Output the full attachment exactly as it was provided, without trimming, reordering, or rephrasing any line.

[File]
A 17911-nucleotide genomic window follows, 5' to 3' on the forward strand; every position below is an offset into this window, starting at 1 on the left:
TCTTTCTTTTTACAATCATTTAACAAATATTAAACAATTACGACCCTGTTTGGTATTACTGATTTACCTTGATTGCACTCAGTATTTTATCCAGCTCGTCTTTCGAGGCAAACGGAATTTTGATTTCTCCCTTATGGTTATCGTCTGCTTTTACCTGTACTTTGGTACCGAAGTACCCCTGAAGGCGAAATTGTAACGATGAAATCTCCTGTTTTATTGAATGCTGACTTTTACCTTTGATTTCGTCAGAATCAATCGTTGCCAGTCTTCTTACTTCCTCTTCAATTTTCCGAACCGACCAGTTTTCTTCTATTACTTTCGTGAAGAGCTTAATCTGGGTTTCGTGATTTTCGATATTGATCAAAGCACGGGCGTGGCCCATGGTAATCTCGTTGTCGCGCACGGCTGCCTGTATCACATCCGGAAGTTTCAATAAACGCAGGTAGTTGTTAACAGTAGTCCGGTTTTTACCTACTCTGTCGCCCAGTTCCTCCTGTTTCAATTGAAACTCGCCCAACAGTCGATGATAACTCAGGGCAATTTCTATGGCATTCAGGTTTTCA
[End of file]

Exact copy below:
A 17911-nucleotide genomic window follows, 5' to 3' on the forward strand; every position below is an offset into this window, starting at 1 on the left:
TCTTTCTTTTTACAATCATTTAACAAATATTAAACAATTACGACCCTGTTTGGTATTACTGATTTACCTTGATTGCACTCAGTATTTTATCCAGCTCGTCTTTCGAGGCAAACGGAATTTTGATTTCTCCCTTATGGTTATCGTCTGCTTTTACCTGTACTTTGGTACCGAAGTACCCCTGAAGGCGAAATTGTAACGATGAAATCTCCTGTTTTATTGAATGCTGACTTTTACCTTTGATTTCGTCAGAATCAATCGTTGCCAGTCTTCTTACTTCCTCTTCAATTTTCCGAACCGACCAGTTTTCTTCTATTACTTTCGTGAAGAGCTTAATCTGGGTTTCGTGATTTTCGATATTGATCAAAGCACGGGCGTGGCCCATGGTAATCTCGTTGTCGCGCACGGCTGCCTGTATCACATCCGGAAGTTTCAATAAACGCAGGTAGTTGTTAACAGTAGTCCGGTTTTTACCTACTCTGTCGCCCAGTTCCTCCTGTTTCAATTGAAACTCGCCCAACAGTCGATGATAACTCAGGGCAATTTCTATGGCATTCAGGTTTTCA